How many people use each railway station?
All righty gunzel stats nerds, prepare to go crazy.
These figures are not an official release, and they can’t be guaranteed to be entirely accurate. In fact the original included the specific disclaimer:
This document is supplied “as is” without warranty of any kind, either express or implied, including, without limitation, fitness for a particular purpose. So there. You have been warned.
That said, they are from a good source (and are probably the sort of thing that should be routinely released officially).
Each number is the estimated boardings per weekday, from the 2008-2009 financial year, so boardings are likely to have gone up since then — figures elsewhere indicate 2.7% growth in 2009-10, and an expected 8.5% in 2010-11, so about 11.4% over these figures.
The third column indicates whether the station is staffed: F=Fulltime, P=Parttime (usually “Host” peak-hour staffing for Metro stations, but staffed most days until about 8:30pm for V/Line), N=No. Any errors in this third column are mine.
Top of the list, as you’d expect, are the CBD stations.
|Southern Cross (Spencer St.)||32,827||F|
Following those are the stations serving major suburban traffic generators such as shopping centres and universities, as well as major interchanges to bus and tram.
As we get through the list, we get to the suburban stations. Some have other connecting public transport services and traffic generators nearby, some don’t.
I was quite surprised to see how low Huntingdale is on this list, given the large numbers of students using it (who would board in the evening when coming back from Monash Uni). Perhaps the counting methodology isn’t perfect. It’s also the highest ranked station not to have fulltime staff.
Another thing that distinguishes stations is whether or not they have staff. All of the above have part-time or fulltime staff.
Some of the fulltime staffed stations have always been that way because they are needed for operational purposes. Others have been added over the years to fill the gaps between staffed stations, though some significant gaps remain. Most of the part-time (“host”) staff were allocated to stations in order of patronage in 2004.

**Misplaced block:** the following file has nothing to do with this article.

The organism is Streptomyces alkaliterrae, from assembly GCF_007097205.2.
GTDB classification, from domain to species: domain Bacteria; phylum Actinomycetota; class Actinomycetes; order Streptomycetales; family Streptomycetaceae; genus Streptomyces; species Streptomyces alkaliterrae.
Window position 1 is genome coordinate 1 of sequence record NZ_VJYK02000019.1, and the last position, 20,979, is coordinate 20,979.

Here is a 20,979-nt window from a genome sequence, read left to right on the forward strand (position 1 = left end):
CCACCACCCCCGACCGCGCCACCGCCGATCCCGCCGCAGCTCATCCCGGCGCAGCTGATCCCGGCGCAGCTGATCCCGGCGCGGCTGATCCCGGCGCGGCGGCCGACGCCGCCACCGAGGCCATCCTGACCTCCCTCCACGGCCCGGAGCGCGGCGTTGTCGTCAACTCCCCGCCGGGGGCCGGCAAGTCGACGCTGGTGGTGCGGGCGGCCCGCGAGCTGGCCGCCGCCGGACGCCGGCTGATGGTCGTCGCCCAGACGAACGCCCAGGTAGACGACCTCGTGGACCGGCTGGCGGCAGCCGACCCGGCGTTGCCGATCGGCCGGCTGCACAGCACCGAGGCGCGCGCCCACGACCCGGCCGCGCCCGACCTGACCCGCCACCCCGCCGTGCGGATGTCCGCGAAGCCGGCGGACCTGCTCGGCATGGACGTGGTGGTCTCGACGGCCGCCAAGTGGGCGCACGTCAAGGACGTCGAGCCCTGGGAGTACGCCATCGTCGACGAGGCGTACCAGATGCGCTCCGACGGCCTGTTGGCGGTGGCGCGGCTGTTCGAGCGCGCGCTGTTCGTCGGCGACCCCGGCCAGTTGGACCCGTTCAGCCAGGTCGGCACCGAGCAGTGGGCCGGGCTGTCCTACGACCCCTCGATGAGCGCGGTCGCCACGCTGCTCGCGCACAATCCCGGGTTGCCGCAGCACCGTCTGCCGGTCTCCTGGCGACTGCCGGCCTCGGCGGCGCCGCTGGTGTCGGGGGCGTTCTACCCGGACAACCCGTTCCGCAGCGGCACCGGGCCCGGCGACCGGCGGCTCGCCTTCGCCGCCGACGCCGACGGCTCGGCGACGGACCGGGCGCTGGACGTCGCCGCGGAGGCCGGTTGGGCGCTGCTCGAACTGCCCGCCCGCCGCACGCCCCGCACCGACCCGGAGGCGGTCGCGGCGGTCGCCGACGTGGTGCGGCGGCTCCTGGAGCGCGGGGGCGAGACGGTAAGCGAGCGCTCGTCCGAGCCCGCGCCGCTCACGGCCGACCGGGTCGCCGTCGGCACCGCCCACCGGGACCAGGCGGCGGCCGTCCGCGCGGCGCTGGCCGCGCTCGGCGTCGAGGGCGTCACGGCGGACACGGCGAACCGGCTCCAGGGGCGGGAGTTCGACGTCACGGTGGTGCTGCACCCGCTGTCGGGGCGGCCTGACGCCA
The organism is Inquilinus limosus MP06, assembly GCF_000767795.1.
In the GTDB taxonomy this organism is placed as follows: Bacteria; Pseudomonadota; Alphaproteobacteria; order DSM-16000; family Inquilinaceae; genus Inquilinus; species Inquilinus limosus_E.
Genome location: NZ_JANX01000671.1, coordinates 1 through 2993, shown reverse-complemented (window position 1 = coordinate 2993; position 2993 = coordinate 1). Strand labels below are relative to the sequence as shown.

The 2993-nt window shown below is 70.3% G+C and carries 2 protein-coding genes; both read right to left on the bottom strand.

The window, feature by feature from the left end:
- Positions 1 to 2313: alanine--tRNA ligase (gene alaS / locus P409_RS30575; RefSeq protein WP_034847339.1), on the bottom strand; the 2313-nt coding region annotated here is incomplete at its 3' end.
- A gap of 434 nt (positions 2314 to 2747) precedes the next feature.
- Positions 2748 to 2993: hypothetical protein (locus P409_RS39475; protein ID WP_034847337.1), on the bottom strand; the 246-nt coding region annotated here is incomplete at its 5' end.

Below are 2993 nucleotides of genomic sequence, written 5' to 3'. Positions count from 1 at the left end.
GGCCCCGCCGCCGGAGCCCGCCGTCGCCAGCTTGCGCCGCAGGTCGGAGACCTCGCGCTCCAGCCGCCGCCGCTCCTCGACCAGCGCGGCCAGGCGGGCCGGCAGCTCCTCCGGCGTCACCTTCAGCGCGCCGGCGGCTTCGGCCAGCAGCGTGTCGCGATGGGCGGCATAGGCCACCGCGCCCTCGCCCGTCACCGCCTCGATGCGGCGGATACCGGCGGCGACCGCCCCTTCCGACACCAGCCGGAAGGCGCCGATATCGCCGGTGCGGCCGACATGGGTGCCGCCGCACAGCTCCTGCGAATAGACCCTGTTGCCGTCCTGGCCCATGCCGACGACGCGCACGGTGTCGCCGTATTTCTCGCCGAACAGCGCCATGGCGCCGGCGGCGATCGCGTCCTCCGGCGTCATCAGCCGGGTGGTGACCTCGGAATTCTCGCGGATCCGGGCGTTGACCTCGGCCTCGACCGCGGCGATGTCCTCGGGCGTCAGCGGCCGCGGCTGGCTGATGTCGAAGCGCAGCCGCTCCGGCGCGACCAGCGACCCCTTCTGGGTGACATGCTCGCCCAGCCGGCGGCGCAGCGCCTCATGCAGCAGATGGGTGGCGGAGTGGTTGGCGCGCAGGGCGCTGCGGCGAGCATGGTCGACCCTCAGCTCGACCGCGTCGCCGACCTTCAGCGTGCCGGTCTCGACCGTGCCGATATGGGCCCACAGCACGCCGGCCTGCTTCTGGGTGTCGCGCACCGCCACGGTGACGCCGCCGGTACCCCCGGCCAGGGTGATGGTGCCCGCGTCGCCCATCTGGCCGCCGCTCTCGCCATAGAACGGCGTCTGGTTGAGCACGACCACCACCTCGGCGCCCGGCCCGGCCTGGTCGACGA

At this point in the list we hit the first unstaffed station: East Richmond.
|Upper Ferntree Gully||1,208||F|
At around the 1000 per day mark see the first two V/Line stations listed: Sunbury and Melton. They’re on this list because they’re part of the Metcard zone system. Sunbury will become a Metro station in the next couple of years, along with Diggers Rest. Melton is proposed to go the same way, but there is no funding for it yet.
It’s perhaps notable that Aircraft, a fair way from the bottom with almost 1000 boardings per day, is proposed by some to be closed once Williams Landing station opens, though it will be over 1km away.
Officer is likely to grow in usage as housing is going in around there at present.
The bottom four are worth noting because they all get only V/Line services. The figures may seem low, but that’s because they get very few trains compared to the others, despite some being in rapidly growing suburbs.
General Motors was also on the original table, but I’ve removed it as no trains serve it and it’s been officially closed since 2002. The Stony Point stations seem to be missing off the list.
A separate figure was given for transfers (presumably between trains): 33,405.
Use your browser’s Find function (usually “Ctrl-F”) to find a particular station on the list.
- Update 8/6/2011: These figures plotted on a map